Juan C. Andreu-Ballester, Constantino Tormo-Calandín, Carlos Garcia-Ballesteros, Victoria Amigo, Ana Peiró-Gómez, Juan Ruiz del Castillo, Carlos Peñarroja-Otero, Ferran Ballester, Soledad Fenoy, Carmen del Aguila and Carmen Cuéllar
Objective: We recently demonstrated that the biggest reduction of T cells in septic patients was produced in the γδ T subset. This depletion was directly proportional to the severity of the septic process, and it was associated with mortality. We hypothesized that microsporidia can harness the deficit of γδ T cells in septic patients to proliferate and contribute to the worsening of the sepsis.
Methods: In this retrospective study, we analyzed anti-Encephalitozoon cuniculi antibody levels in sera from 46 septic patients, and compared them with a similar control group of healthy subjects. As a secondary objective we aimed to relate anti-E. cuniculi antibody levels with αβ and γδ T cells in these patients.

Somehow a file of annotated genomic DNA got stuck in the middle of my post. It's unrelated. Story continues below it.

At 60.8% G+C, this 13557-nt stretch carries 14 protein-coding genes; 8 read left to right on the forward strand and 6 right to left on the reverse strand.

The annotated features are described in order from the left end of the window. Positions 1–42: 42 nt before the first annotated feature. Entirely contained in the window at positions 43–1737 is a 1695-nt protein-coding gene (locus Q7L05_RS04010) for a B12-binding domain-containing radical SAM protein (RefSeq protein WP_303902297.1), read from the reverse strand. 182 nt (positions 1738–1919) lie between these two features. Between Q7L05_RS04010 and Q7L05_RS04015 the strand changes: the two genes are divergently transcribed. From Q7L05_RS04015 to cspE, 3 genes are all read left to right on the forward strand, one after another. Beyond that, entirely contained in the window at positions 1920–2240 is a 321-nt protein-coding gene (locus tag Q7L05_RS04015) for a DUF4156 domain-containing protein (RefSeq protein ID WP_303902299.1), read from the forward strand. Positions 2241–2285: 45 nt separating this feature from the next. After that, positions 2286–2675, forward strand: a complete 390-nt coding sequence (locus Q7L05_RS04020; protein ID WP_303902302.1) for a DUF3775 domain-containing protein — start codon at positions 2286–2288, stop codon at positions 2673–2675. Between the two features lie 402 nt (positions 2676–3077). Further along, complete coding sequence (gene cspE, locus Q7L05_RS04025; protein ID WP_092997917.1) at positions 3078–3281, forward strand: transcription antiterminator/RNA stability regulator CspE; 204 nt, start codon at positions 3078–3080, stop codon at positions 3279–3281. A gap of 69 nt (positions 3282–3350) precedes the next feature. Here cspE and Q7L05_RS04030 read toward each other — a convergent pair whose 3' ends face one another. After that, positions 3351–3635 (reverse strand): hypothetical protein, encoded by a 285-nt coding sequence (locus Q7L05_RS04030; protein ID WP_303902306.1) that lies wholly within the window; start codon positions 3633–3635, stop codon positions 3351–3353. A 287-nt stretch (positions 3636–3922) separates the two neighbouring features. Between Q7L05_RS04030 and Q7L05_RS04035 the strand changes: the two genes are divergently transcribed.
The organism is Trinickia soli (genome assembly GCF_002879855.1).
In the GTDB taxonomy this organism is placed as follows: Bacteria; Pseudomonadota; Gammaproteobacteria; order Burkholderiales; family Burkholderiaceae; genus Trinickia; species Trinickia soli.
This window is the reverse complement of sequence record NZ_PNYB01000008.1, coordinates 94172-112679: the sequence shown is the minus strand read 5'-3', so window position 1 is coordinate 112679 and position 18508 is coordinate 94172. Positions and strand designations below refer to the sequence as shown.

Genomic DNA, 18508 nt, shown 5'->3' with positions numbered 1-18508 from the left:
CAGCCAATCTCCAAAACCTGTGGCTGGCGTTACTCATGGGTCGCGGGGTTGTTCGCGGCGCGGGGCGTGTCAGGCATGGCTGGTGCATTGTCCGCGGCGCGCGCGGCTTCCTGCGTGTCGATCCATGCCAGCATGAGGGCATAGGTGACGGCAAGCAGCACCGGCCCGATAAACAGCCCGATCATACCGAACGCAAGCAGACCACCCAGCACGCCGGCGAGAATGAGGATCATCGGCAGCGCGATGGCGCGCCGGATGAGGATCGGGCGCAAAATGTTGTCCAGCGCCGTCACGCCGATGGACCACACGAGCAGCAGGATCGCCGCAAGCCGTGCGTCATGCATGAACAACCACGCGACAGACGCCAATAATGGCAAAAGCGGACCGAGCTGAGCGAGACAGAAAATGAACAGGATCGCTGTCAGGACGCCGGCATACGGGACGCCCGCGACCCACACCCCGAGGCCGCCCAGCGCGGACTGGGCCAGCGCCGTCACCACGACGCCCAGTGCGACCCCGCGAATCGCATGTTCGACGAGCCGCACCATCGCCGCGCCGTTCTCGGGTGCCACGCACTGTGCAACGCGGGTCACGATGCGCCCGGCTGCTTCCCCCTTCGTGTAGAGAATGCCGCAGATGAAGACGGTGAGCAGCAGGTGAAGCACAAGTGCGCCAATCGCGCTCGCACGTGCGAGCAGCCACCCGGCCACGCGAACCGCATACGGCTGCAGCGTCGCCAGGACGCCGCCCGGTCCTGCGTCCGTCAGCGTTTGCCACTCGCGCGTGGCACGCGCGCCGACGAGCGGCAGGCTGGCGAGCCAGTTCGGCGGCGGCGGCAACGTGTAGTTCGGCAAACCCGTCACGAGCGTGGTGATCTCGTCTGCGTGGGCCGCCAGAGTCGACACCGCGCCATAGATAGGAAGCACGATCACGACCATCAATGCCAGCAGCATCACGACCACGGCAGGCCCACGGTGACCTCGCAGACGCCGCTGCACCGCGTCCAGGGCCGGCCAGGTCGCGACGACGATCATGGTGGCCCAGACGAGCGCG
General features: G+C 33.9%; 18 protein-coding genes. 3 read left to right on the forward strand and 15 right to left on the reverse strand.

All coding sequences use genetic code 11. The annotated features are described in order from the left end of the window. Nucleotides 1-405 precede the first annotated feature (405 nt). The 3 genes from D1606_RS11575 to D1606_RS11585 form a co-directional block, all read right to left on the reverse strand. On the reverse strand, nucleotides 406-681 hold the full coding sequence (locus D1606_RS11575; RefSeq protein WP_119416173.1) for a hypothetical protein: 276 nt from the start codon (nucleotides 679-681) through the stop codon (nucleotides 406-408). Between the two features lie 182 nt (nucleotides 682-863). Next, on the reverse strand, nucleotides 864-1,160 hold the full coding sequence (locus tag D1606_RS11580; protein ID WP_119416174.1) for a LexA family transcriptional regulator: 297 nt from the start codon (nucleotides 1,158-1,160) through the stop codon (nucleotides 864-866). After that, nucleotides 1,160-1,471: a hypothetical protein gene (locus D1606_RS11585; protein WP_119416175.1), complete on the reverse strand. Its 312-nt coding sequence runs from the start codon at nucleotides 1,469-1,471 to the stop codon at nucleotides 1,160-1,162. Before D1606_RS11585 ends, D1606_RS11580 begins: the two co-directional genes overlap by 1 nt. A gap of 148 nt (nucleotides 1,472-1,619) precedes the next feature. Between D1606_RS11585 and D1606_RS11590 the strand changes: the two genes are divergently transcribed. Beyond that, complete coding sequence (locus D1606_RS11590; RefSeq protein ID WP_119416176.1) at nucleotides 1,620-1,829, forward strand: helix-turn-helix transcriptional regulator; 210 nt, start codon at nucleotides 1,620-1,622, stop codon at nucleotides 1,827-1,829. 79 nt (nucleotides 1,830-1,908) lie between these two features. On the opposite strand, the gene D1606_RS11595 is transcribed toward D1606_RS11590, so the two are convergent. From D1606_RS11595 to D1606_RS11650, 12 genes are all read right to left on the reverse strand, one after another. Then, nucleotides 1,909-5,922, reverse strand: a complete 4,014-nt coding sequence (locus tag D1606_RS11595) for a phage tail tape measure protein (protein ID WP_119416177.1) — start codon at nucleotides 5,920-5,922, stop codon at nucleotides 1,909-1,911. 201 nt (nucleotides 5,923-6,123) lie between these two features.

Results: Forty-eight percent of septic patients were positive for IgE anti-E. cuniculi vs 13.0% of healthy subjects (OR: 3.67, CI95% 1.64-8.20, P=0.001). The frequency of αβ and CD56+ γδ T cell subsets decreased in septic patients with positive anti-E. cuniculi IgE antibodies. This decrease was more potent in the CD3+CD56+ γδ T cell subset. The genitourinary focus (urinary tract infections and pyelonephritis) produced a significant higher percentage of anti-E. cuniculi positive cases (11/13 (84.6%), OR=11.0, CI 95% 2.1-58.5, P=0.003).
Conclusion: There was a greater level expression of IgE anti-E. cuniculi in septic patients, reaching almost 50% of positive. The presence of IgE anti-E. cuniculi in septic patients was related to a decrease of αβ and γδ T cells in peripheral blood. This decrease was more potent in the CD3+CD56+ γδ T cell subset. Microsporidia may be heavily involved in the physio-pathological evolution of sepsis.